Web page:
Why Communication is Key During the Translation Process

By United Language Group

When a document needs to be translated, it’s tempting to plug the words into Google Translate or log onto Upwork to find a freelancer who specializes in the language you need. While these methods might seem easier — submit one document and receive a different one in a new language — achieving the highest quality translation usually requires more interaction between the translator and client. This is one of the main benefits of working with a Language Solutions Partner (LSP).

LSPs will ask the right questions and have tried-and-true client communication practices in place to make the translation process seamless. As is the case with any effective projects or collaborations, transparency and communication are key components to success, and the translation process is no exception to the rule.

Here are some of the top reasons why communication between translators and clients is essential, and how it can improve the speed, quality, and cost of your translation project. Following these five steps will increase the likelihood that your end product will be a success.

Understanding goals at the outset

Kickoff meetings or introductory phone calls between the LSP and client will help establish goals, allow the LSP to understand the target audience, and gain a better idea of the resources required for the project—machine translation, subject matter experts, linguists, etc. This will also be the time to establish a timeline, projected cost, and milestones, especially for large-scale projects.

Asking questions about localization and the target audience

Translation involves much more than substituting a word in one language for a different word in another. Factors like localization also play an important role.

At the project’s outset, an LSP may ask questions such as:

  • What is the final form that the document will take—a technical manual, a website, safety instructions for a medical device?
  • Who will be reading the translated content, and what kind of cultural factors will need to be taken into consideration? For example, if a brochure needs to be translated from Spanish to English, will the translation be Standard American English, the Queen’s English, or another dialect entirely?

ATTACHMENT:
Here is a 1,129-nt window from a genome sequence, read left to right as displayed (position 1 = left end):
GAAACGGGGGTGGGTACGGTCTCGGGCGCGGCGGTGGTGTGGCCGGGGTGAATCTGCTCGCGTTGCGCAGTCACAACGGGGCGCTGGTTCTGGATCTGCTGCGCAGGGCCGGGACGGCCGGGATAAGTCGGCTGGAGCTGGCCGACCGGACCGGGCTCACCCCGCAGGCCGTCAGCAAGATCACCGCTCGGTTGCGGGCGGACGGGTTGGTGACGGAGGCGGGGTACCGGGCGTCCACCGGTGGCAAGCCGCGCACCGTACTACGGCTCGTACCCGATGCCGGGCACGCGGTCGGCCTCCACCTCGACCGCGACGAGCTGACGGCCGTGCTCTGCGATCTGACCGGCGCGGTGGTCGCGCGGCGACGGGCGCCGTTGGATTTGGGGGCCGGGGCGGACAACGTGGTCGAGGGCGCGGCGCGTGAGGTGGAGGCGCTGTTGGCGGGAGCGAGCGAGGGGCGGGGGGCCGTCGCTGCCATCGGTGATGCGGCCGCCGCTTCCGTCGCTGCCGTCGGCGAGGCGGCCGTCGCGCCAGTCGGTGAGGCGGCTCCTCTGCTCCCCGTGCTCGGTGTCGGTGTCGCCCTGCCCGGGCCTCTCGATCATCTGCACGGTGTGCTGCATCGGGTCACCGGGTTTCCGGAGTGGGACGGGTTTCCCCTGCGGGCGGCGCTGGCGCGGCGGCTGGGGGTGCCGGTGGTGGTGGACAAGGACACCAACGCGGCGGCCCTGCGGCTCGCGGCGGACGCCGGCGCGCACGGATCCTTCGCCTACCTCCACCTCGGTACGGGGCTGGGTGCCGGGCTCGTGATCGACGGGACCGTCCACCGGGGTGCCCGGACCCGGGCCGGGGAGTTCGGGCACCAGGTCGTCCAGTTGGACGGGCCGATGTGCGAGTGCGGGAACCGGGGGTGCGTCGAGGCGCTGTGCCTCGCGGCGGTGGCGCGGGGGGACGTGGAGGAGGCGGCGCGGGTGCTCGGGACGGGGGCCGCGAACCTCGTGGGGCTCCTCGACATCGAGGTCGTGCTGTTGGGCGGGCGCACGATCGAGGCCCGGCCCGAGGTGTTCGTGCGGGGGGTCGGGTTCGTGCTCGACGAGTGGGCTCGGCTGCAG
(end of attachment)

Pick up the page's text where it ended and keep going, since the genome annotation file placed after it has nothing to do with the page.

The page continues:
• Should the tone be formal or colloquial?

Knowing the audience and its localization needs at the beginning of a project will avoid extensive revisions later on.

Understanding the company and project context

An LSP will want to know about a client’s background before starting translation work. This might include having the client provide previously translated content, the company’s history, branding and style guidelines, and preferred terminology when applicable.

The client may also wish to share how this piece of content fits into the broader company context. If the LSP is translating a white paper about artificial intelligence, what other white papers on this topic and in general has the client produced? Will the project be seen in isolation, like a contract, or is it part of a larger project, like a marketing strategy?

These questions will further help the LSP refine the individual piece of translated content to ensure it aligns with the company’s broader context and goals.

Scheduling periodic check-ins to review progress and questions

For long projects in particular, creating a set of milestones during which individual parts of the project will be due helps to keep work on track and address any additional questions or issues that arise.

For example, the LSP might have questions for a client regarding the use of a certain word or phrase. In cases where multiple words can be used, the LSP might wish to provide the client with a list of possible translations to choose from to best ascertain the desired meaning.

Finalizing the project through in-country reviews

Having ongoing conversations throughout the translation process will minimize the need for final edits. However, it is always a good idea for an in-country review to take place before the project is completely finished.

An in-house or in-country reviewer should work on the client side to make any final tweaks, such as swapping out a phrase to better match the company’s house style or reflect any recent changes within the organization. With this final feedback and approval, the project is complete.

An LSP That Earns Your Trust

When clients and translators work through the translation process together, there will be fewer revisions, which in turn minimizes the duration and cost of the entire project while increasing satisfaction. When researching a translator or LSP for your project, choose one that prioritizes client communication and transparency, and will therefore earn your trust.  

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